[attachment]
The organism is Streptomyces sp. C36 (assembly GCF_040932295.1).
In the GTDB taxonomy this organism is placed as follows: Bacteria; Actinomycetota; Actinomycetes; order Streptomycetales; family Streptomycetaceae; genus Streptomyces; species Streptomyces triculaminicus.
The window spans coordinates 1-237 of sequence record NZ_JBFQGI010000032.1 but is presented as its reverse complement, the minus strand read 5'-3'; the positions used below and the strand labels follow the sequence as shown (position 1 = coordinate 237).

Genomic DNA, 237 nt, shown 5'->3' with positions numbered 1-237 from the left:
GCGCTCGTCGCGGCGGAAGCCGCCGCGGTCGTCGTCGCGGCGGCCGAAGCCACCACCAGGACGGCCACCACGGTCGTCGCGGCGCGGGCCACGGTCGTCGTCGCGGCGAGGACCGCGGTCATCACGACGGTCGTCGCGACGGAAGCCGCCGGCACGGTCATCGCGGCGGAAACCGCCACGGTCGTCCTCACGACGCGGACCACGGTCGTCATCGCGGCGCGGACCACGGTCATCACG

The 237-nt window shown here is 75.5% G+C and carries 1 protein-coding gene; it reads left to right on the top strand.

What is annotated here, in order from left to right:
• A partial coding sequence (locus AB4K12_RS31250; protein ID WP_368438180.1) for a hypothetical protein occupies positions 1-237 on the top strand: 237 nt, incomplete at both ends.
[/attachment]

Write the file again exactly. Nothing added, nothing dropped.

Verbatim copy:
The organism is Streptomyces sp. C36 (assembly GCF_040932295.1).
In the GTDB taxonomy this organism is placed as follows: Bacteria; Actinomycetota; Actinomycetes; order Streptomycetales; family Streptomycetaceae; genus Streptomyces; species Streptomyces triculaminicus.
The window spans coordinates 1-237 of sequence record NZ_JBFQGI010000032.1 but is presented as its reverse complement, the minus strand read 5'-3'; the positions used below and the strand labels follow the sequence as shown (position 1 = coordinate 237).

Genomic DNA, 237 nt, shown 5'->3' with positions numbered 1-237 from the left:
GCGCTCGTCGCGGCGGAAGCCGCCGCGGTCGTCGTCGCGGCGGCCGAAGCCACCACCAGGACGGCCACCACGGTCGTCGCGGCGCGGGCCACGGTCGTCGTCGCGGCGAGGACCGCGGTCATCACGACGGTCGTCGCGACGGAAGCCGCCGGCACGGTCATCGCGGCGGAAACCGCCACGGTCGTCCTCACGACGCGGACCACGGTCGTCATCGCGGCGCGGACCACGGTCATCACG

The 237-nt window shown here is 75.5% G+C and carries 1 protein-coding gene; it reads left to right on the top strand.

What is annotated here, in order from left to right:
• A partial coding sequence (locus AB4K12_RS31250; protein ID WP_368438180.1) for a hypothetical protein occupies positions 1-237 on the top strand: 237 nt, incomplete at both ends.